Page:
JOHN PAUL II
Wednesday, 17 November 2004
Psalm 67: "the earth has yielded its fruit" (v. 7)
1. "The earth has yielded its fruit", exclaims Psalm 67, one of the texts inserted into the Liturgy of Vespers that we have just proclaimed. The sentence calls to mind a hymn of thanksgiving to the Creator for the gifts of the earth, a sign of divine blessing. This natural element, however, is closely interwoven with the historical aspect: nature's fruits are taken as an opportunity to ask God again and again to bless his people (cf. vv. 2, 7, 8); thus, all the nations of the earth address Israel, seeking through her to reach God the Saviour.
So it is that the composition has a universal and missionary outlook, in continuity with the divine promise made to Abraham: "by you all the families of the earth shall bless themselves" (Gn 12: 3; cf. 18: 18; 28: 14).
2. The divine blessing implored for Israel is expressed in the productivity of the fields and in fertility, that is, in the gift of life. Hence, the Psalm opens with a verse (cf. Ps 67: 2) that refers to the famous priestly blessing mentioned in the Book of Numbers: "The Lord bless you and keep you: The Lord make his face to shine upon you and be gracious to you: The Lord lift up his countenance upon you and give you peace" (Nm 6: 24-26).
The theme of blessing re-echoes in the finale of the Psalm in which the fruit the earth has yielded is mentioned (cf. Ps 67: 7-8). And it is here that we find the universal theme that gives the spiritual substance of the whole hymn surprisingly broad horizons. This openness reflects the sensitivity of an Israel that is henceforth prepared to confront all the peoples of the earth. Perhaps the Psalm was composed following the period of the Babylonian Exile when the people had already begun to experience life in the Diaspora, in foreign nations and new regions.
3. Thanks to the blessing implored by Israel, all humanity was to know the Lord's "ways" and his "saving help" (cf. v. 3), that is, his plan of salvation. It is revealed to all cultures and to all societies that God judges and governs the peoples of every part of the earth, leading each one towards horizons of justice and peace (cf. v. 5).
This is the great ideal to which we aspire, the most involving announcement that emerges from Psalm 67 and from so many of the Prophets' writings (cf. Is 2: 1-5; 60: 1-22; Jon 4: 1-11; Zep 3: 9-10; Mal 1: 11).
This was also to be the Christian proclamation that St Paul described, recalling that the salvation of all the peoples is the heart of the "mystery", in other words, the divine plan of salvation: "the Gentiles are fellow heirs, members of the same body and partakers of the promise in Christ Jesus through the Gospel" (Eph 3: 6).
4. Henceforth, Israel can ask God to involve all the nations in his praise; they will form a universal choir: "Let the peoples praise you, O God; let all the peoples praise you!", is repeated in the Psalm (cf. Ps 67: 4, 6).
The hope this Psalm expresses heralds the event described by the Letter to the Ephesians, which might be an allusion to the dividing wall in the Temple that separated the Jews from the pagans: "In Christ Jesus you who once were far off have been brought near in the blood of Christ. For he is our peace, who has made us both one and has broken down the dividing wall of hostility.... So then you are no longer strangers and sojourners, but you are fellow citizens with the saints and members of the household of God" (Eph 2: 13-14, 19).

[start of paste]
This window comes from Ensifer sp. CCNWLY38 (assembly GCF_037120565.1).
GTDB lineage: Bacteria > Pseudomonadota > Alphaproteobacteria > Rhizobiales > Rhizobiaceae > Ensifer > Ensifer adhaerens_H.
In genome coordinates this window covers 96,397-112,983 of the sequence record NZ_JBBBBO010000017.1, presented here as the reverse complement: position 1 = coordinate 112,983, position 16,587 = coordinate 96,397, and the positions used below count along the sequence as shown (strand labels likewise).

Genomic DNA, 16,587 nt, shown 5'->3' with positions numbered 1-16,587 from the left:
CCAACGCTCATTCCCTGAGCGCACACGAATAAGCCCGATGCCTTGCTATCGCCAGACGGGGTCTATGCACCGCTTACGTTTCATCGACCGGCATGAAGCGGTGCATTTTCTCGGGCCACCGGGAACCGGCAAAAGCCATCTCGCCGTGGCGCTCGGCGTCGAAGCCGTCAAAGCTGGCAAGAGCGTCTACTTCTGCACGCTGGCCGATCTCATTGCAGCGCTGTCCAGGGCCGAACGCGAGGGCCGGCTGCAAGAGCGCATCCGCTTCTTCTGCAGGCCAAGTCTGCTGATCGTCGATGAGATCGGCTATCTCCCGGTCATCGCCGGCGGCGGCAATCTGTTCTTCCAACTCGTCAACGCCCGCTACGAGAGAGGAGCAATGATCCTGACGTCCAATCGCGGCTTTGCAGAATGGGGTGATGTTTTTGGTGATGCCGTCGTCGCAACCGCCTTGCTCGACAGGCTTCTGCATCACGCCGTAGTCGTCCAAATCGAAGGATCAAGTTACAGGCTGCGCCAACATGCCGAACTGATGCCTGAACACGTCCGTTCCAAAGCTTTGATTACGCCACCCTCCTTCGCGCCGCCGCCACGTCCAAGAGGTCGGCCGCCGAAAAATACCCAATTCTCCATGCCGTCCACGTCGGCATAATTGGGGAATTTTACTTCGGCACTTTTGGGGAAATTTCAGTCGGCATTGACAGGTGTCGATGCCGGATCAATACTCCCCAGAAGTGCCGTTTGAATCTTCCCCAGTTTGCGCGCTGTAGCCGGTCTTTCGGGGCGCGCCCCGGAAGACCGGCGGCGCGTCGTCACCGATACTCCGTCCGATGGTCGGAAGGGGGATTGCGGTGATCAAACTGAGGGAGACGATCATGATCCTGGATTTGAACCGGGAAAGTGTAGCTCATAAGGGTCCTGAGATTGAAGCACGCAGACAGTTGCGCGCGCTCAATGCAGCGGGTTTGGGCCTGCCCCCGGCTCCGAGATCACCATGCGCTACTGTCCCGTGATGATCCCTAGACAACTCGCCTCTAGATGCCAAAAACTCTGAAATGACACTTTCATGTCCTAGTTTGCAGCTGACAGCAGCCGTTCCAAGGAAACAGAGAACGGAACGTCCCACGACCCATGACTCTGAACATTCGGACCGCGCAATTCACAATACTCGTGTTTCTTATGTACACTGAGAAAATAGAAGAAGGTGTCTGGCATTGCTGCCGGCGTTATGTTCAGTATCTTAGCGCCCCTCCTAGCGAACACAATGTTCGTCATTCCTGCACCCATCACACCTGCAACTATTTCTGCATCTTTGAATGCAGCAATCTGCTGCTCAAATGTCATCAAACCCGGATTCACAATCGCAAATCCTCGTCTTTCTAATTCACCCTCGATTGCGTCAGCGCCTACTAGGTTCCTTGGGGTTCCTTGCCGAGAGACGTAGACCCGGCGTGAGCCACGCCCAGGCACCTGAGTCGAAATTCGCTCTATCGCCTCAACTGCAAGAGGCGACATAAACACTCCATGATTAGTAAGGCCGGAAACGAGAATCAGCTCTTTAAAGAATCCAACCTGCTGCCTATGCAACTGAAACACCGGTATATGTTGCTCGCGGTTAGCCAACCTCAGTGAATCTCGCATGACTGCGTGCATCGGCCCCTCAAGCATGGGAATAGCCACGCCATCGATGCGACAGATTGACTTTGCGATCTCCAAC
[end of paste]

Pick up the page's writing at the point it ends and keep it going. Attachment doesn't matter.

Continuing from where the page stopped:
This message is for us: we must pull down the walls of division, hostility and hate so that the family of God's children may once again live in harmony at the one table, to bless and praise the Creator for the gifts he lavishes upon all without distinction (cf. Mt 5: 43-48).
5. Christian tradition has reinterpreted Psalm 67 in a Christological and Mariological key. For the Fathers of the Church, "the earth has yielded its fruit" is a reference to the Virgin Mary who brought forth Christ the Lord.
Thus, for example, in his Exposition on the First Book of Kings St Gregory the Great comments on this verse, interspersing his remarks with many other scriptural citations: "Mary is rightly called a "richly fruitful mountain' because from her was born an excellent fruit, that is, a new man. And the Prophet, seeing her beautiful, decked out in the glory of her fruitfulness, exclaims: "There shall come forth a shoot from the stump of Jesse and a branch shall grow out of his roots' (Is 11: 1).
David, exulting at the fruit of this mountain, says to God, "Let the peoples praise you, O God; let all the peoples praise you. The earth has yielded its fruit...'. Yes, the earth has yielded its fruit, for the One whom the Virgin brought forth was not conceived by a human act but by the Holy Spirit who spread his shadow over her. Therefore, the Lord says to David, Prophet and King: "the fruit of your body will I set upon your throne' (Ps 132: 11). Consequently, Isaiah says: "the fruit of the land shall be honour and splendour' (Is 4: 2). Indeed, the One whom the Virgin conceived was not only a "human saint' but also "Mighty God' (Is 9: 5)" (Marian Texts of the First Millennium, III, Rome, 1990, p. 625).
To English-speaking pilgrims
I extend a special welcome to the English-speaking pilgrims here today, including groups from Finland, the Philippines and the United States of America. Upon all of you I invoke the peace and joy of Our Lord, and I wish you a happy stay in Rome.
To special groups
Now, I greet the young people, sick people and newly-weds. Dear Friends, follow the example of St Elizabeth of Hungary, whom we are commemorating today, and seek in Jesus the light for every one of your daily decisions.